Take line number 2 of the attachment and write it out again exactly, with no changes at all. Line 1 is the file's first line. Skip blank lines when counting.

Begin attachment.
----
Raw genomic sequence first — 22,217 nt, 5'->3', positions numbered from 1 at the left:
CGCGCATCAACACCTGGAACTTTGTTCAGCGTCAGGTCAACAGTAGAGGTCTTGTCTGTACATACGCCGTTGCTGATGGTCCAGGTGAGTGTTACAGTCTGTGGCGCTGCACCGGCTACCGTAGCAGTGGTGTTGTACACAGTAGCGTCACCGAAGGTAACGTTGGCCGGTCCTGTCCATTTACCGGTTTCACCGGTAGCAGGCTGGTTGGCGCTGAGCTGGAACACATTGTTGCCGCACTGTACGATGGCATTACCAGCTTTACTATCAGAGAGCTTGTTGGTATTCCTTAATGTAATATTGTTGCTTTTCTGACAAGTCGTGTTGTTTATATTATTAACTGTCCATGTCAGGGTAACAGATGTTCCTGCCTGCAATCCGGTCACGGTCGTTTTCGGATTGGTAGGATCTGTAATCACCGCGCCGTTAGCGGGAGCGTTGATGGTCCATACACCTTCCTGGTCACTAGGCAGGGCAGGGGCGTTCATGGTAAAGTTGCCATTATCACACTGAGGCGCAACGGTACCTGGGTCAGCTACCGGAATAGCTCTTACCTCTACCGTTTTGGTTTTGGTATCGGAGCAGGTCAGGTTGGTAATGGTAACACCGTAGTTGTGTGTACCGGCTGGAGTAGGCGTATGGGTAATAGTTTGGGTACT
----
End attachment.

CGCGCATCAACACCTGGAACTTTGTTCAGCGTCAGGTCAACAGTAGAGGTCTTGTCTGTACATACGCCGTTGCTGATGGTCCAGGTGAGTGTTACAGTCTGTGGCGCTGCACCGGCTACCGTAGCAGTGGTGTTGTACACAGTAGCGTCACCGAAGGTAACGTTGGCCGGTCCTGTCCATTTACCGGTTTCACCGGTAGCAGGCTGGTTGGCGCTGAGCTGGAACACATTGTTGCCGCACTGTACGATGGCATTACCAGCTTTACTATCAGAGAGCTTGTTGGTATTCCTTAATGTAATATTGTTGCTTTTCTGACAAGTCGTGTTGTTTATATTATTAACTGTCCATGTCAGGGTAACAGATGTTCCTGCCTGCAATCCGGTCACGGTCGTTTTCGGATTGGTAGGATCTGTAATCACCGCGCCGTTAGCGGGAGCGTTGATGGTCCATACACCTTCCTGGTCACTAGGCAGGGCAGGGGCGTTCATGGTAAAGTTGCCATTATCACACTGAGGCGCAACGGTACCTGGGTCAGCTACCGGAATAGCTCTTACCTCTACCGTTTTGGTTTTGGTATCGGAGCAGGTCAGGTTGGTAATGGTAACACCGTAGTTGTGTGTACCGGCTGGAGTAGGCGTATGGGTAATAGTTTGGGTACT